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IG: Energy's Web sites lack security




IG: Energy's Web sites lack security
IG: Energy's Web sites lack security



http://www.fcw.com/online/news/151957-1.html 

By Wade-Hahn Chan
FCW.com
March 19, 2008

Visitors to Energy Department Web sites should not be redirected to 
pornography, the departments Inspector Generals Office said in a report.

But that has happened, the oversight office found. DOE sites suffered 60 
security incidents on public servers in the past three years, with some 
22 incidents occurring in the past year, the report states.

More than half of those attacks resulted in defaced home pages, 
including the changing of the home page of Brookhaven National 
Laboratorys Web site to route visitors to pornographic links.

The IG report also found that some sites had lax controls on publicly 
accessible information, resulting in eight incidents in which personally 
identifiable information was exposed. It noted that some of the sites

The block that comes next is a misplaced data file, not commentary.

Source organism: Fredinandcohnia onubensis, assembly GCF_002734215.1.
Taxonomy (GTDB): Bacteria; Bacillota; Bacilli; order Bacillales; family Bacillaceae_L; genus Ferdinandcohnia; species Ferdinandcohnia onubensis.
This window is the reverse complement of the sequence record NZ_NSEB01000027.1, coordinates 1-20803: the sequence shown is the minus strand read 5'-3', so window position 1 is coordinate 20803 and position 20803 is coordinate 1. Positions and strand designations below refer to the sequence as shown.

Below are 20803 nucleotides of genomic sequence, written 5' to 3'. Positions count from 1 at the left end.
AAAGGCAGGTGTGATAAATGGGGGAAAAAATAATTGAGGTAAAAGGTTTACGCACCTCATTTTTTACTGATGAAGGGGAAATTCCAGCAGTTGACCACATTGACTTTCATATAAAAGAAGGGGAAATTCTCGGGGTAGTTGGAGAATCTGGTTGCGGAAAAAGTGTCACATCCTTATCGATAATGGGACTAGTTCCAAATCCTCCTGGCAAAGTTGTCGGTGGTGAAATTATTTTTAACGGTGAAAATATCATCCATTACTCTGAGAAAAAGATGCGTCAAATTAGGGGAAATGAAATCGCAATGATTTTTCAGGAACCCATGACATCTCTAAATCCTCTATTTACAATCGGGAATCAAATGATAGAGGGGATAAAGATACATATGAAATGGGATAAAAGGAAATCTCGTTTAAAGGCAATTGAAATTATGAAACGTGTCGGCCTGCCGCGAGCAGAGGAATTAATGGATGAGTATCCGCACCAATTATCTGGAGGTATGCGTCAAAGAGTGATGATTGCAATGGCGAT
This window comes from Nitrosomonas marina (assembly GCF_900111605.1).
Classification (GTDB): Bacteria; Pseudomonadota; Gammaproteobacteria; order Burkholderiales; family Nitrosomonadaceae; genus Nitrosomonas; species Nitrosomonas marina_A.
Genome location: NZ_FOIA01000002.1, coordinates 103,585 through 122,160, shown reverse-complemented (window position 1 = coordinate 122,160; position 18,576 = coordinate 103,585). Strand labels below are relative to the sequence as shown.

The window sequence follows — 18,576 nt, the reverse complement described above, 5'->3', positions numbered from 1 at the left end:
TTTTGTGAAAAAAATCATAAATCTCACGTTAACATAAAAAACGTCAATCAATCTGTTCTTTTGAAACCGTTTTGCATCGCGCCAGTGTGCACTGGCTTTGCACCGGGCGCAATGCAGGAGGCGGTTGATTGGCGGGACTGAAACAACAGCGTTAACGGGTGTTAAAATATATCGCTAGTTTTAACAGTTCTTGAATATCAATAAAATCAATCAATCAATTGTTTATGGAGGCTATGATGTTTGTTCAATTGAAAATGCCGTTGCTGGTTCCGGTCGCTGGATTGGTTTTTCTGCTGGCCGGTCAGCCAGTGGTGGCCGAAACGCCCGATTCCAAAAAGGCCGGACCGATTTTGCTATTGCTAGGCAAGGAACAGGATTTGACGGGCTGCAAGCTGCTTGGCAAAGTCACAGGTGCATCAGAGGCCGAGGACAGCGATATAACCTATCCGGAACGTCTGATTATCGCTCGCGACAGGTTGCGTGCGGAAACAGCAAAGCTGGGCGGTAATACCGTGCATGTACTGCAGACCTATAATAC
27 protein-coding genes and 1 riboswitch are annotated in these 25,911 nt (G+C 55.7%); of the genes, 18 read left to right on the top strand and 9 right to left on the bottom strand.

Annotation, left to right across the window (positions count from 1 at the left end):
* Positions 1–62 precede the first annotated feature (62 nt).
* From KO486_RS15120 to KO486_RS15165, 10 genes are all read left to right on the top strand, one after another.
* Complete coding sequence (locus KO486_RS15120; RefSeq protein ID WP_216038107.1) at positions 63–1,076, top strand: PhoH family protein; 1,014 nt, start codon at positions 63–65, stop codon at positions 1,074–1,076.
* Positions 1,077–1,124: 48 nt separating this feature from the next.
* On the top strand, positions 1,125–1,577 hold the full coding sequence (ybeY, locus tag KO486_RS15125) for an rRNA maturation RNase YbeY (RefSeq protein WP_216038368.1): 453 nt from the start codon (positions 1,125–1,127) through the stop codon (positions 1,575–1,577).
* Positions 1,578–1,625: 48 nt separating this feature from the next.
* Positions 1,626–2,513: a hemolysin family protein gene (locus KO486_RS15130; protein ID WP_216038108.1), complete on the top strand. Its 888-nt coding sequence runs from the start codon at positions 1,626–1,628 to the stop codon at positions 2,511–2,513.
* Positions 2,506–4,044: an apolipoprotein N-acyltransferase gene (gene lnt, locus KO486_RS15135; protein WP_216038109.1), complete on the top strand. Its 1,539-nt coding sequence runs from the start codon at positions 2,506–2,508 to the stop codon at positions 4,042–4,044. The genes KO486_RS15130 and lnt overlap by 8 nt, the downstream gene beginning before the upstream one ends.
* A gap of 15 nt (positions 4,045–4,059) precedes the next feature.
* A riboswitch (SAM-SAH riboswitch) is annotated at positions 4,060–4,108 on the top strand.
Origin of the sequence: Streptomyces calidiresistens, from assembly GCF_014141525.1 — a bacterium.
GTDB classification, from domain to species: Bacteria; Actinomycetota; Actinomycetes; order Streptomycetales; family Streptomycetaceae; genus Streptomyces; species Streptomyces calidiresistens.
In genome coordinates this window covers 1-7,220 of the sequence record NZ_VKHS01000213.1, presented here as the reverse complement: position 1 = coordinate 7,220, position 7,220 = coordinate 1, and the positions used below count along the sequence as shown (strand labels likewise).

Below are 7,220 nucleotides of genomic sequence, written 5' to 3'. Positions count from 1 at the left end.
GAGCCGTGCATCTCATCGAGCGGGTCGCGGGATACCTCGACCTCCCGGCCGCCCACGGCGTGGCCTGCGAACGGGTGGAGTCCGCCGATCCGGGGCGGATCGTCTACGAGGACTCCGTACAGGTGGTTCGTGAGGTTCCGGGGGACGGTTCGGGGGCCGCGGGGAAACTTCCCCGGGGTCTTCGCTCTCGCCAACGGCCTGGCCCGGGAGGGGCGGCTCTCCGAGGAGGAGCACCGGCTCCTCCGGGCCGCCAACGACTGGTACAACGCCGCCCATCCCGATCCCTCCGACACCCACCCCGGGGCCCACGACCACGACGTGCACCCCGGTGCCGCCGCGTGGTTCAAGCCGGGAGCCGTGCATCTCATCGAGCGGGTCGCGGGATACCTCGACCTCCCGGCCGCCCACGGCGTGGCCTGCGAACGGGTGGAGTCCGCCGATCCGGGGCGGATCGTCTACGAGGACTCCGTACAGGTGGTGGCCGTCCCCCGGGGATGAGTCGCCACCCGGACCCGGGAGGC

did not meet National Institute of Standards and Technology standards 
for securing public Web servers.

The IG report recommended that DOE complete guidance on how to secure 
its agencies Web sites. Previous attempts to create such guidance 
stalled. The agency released a Web guidance manual in 2005 that was 
never released. DOE created another manual last year that has not been 
issued yet, but the IG report criticized the draft manuals lack of 
specificity and a timeline.

Facilitating communication with the citizenry is in the national 
interest, Energy IG Gregory Friedman said in a letter attached to the 
March 13 report. However, the unavoidable fact is that such 
communication may well impact agency cybersecurity vulnerabilities.

The report found that some of the national labs have taken proactive 
steps toward securing their Web sites. The IG praised Oak Ridge, 
Lawrence Livermore, Los Alamos and Lawrence Berkeley national 
laboratories for implementing Web applications that detect possible 
vulnerabilities.

It also noted that the Los Alamos, Lawrence Livermore and Sandia labs 
developed separate Web sites for use in emergency situations. 
Additionally, Oak Ridge moved all of its systems and independent Web 
sites under its central information technology management, resulting in 
enhanced security and possible cost and time savings.


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